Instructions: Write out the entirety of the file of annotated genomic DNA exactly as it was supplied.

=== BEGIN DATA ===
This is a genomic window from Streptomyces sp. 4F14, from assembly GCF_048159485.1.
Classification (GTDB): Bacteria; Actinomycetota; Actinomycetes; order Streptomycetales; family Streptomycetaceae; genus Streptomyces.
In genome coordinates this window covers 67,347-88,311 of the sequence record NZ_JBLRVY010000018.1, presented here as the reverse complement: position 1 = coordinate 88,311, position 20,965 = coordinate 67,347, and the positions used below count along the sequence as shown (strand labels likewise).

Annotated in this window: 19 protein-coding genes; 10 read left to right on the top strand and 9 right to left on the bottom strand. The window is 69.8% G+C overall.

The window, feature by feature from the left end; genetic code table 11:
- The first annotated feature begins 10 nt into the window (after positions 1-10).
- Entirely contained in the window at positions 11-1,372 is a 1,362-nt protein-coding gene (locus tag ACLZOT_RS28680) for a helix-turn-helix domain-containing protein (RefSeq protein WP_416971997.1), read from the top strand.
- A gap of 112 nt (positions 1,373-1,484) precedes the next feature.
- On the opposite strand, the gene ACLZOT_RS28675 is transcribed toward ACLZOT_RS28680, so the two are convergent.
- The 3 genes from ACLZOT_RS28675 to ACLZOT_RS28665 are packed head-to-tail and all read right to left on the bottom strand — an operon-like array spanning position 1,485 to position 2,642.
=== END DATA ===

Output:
This is a genomic window from Streptomyces sp. 4F14, from assembly GCF_048159485.1.
Classification (GTDB): Bacteria; Actinomycetota; Actinomycetes; order Streptomycetales; family Streptomycetaceae; genus Streptomyces.
In genome coordinates this window covers 67,347-88,311 of the sequence record NZ_JBLRVY010000018.1, presented here as the reverse complement: position 1 = coordinate 88,311, position 20,965 = coordinate 67,347, and the positions used below count along the sequence as shown (strand labels likewise).

Annotated in this window: 19 protein-coding genes; 10 read left to right on the top strand and 9 right to left on the bottom strand. The window is 69.8% G+C overall.

The window, feature by feature from the left end; genetic code table 11:
- The first annotated feature begins 10 nt into the window (after positions 1-10).
- Entirely contained in the window at positions 11-1,372 is a 1,362-nt protein-coding gene (locus tag ACLZOT_RS28680) for a helix-turn-helix domain-containing protein (RefSeq protein WP_416971997.1), read from the top strand.
- A gap of 112 nt (positions 1,373-1,484) precedes the next feature.
- On the opposite strand, the gene ACLZOT_RS28675 is transcribed toward ACLZOT_RS28680, so the two are convergent.
- The 3 genes from ACLZOT_RS28675 to ACLZOT_RS28665 are packed head-to-tail and all read right to left on the bottom strand — an operon-like array spanning position 1,485 to position 2,642.